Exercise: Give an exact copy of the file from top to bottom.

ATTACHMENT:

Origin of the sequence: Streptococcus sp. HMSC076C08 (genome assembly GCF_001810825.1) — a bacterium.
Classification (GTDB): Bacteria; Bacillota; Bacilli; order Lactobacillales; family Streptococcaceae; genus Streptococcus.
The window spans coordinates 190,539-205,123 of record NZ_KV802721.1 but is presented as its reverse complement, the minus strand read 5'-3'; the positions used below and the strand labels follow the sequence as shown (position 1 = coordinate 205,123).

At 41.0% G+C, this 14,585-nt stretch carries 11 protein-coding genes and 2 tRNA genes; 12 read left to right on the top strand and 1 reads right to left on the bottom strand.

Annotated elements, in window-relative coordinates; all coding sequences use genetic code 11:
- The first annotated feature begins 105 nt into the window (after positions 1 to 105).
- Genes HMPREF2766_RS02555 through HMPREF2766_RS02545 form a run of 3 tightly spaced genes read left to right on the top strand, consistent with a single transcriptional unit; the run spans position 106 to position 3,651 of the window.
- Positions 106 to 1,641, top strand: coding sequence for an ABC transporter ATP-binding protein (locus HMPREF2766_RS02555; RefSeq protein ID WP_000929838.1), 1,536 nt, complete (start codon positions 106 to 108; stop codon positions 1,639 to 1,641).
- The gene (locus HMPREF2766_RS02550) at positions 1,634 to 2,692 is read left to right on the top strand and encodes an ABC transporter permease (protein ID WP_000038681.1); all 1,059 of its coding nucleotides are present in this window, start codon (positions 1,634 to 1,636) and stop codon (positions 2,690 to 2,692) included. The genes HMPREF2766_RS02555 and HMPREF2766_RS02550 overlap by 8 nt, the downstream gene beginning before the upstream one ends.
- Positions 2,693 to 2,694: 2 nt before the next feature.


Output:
Origin of the sequence: Streptococcus sp. HMSC076C08 (genome assembly GCF_001810825.1) — a bacterium.
Classification (GTDB): Bacteria; Bacillota; Bacilli; order Lactobacillales; family Streptococcaceae; genus Streptococcus.
The window spans coordinates 190,539-205,123 of record NZ_KV802721.1 but is presented as its reverse complement, the minus strand read 5'-3'; the positions used below and the strand labels follow the sequence as shown (position 1 = coordinate 205,123).

At 41.0% G+C, this 14,585-nt stretch carries 11 protein-coding genes and 2 tRNA genes; 12 read left to right on the top strand and 1 reads right to left on the bottom strand.

Annotated elements, in window-relative coordinates; all coding sequences use genetic code 11:
- The first annotated feature begins 105 nt into the window (after positions 1 to 105).
- Genes HMPREF2766_RS02555 through HMPREF2766_RS02545 form a run of 3 tightly spaced genes read left to right on the top strand, consistent with a single transcriptional unit; the run spans position 106 to position 3,651 of the window.
- Positions 106 to 1,641, top strand: coding sequence for an ABC transporter ATP-binding protein (locus HMPREF2766_RS02555; RefSeq protein ID WP_000929838.1), 1,536 nt, complete (start codon positions 106 to 108; stop codon positions 1,639 to 1,641).
- The gene (locus HMPREF2766_RS02550) at positions 1,634 to 2,692 is read left to right on the top strand and encodes an ABC transporter permease (protein ID WP_000038681.1); all 1,059 of its coding nucleotides are present in this window, start codon (positions 1,634 to 1,636) and stop codon (positions 2,690 to 2,692) included. The genes HMPREF2766_RS02555 and HMPREF2766_RS02550 overlap by 8 nt, the downstream gene beginning before the upstream one ends.
- Positions 2,693 to 2,694: 2 nt before the next feature.